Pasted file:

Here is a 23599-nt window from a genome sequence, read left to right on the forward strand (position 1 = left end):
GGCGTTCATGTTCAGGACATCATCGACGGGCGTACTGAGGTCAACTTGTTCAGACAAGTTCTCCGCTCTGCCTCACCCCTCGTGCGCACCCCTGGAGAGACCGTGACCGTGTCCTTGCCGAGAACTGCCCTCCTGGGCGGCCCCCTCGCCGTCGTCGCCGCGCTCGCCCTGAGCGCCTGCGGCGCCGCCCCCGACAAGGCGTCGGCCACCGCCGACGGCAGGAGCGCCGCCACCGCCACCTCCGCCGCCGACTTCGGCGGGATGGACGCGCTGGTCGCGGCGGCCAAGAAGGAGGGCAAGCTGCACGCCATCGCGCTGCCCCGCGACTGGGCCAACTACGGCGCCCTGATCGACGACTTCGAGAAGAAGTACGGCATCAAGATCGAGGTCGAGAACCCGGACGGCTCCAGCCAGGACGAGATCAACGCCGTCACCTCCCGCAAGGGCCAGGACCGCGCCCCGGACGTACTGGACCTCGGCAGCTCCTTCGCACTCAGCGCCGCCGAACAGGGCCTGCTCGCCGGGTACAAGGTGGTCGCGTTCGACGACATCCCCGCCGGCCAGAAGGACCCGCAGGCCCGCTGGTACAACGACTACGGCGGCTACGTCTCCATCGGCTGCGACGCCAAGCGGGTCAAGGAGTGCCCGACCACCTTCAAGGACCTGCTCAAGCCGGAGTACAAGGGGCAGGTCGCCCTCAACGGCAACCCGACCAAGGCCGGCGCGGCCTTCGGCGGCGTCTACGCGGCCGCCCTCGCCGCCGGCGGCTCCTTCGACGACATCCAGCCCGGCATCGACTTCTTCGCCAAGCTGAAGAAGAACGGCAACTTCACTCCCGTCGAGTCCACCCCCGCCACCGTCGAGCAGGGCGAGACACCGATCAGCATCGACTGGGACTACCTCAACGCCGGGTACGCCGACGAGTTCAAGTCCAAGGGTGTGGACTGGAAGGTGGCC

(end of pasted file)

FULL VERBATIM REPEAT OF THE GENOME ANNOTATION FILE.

Here is a 23599-nt window from a genome sequence, read left to right on the forward strand (position 1 = left end):
GGCGTTCATGTTCAGGACATCATCGACGGGCGTACTGAGGTCAACTTGTTCAGACAAGTTCTCCGCTCTGCCTCACCCCTCGTGCGCACCCCTGGAGAGACCGTGACCGTGTCCTTGCCGAGAACTGCCCTCCTGGGCGGCCCCCTCGCCGTCGTCGCCGCGCTCGCCCTGAGCGCCTGCGGCGCCGCCCCCGACAAGGCGTCGGCCACCGCCGACGGCAGGAGCGCCGCCACCGCCACCTCCGCCGCCGACTTCGGCGGGATGGACGCGCTGGTCGCGGCGGCCAAGAAGGAGGGCAAGCTGCACGCCATCGCGCTGCCCCGCGACTGGGCCAACTACGGCGCCCTGATCGACGACTTCGAGAAGAAGTACGGCATCAAGATCGAGGTCGAGAACCCGGACGGCTCCAGCCAGGACGAGATCAACGCCGTCACCTCCCGCAAGGGCCAGGACCGCGCCCCGGACGTACTGGACCTCGGCAGCTCCTTCGCACTCAGCGCCGCCGAACAGGGCCTGCTCGCCGGGTACAAGGTGGTCGCGTTCGACGACATCCCCGCCGGCCAGAAGGACCCGCAGGCCCGCTGGTACAACGACTACGGCGGCTACGTCTCCATCGGCTGCGACGCCAAGCGGGTCAAGGAGTGCCCGACCACCTTCAAGGACCTGCTCAAGCCGGAGTACAAGGGGCAGGTCGCCCTCAACGGCAACCCGACCAAGGCCGGCGCGGCCTTCGGCGGCGTCTACGCGGCCGCCCTCGCCGCCGGCGGCTCCTTCGACGACATCCAGCCCGGCATCGACTTCTTCGCCAAGCTGAAGAAGAACGGCAACTTCACTCCCGTCGAGTCCACCCCCGCCACCGTCGAGCAGGGCGAGACACCGATCAGCATCGACTGGGACTACCTCAACGCCGGGTACGCCGACGAGTTCAAGTCCAAGGGTGTGGACTGGAAGGTGGCC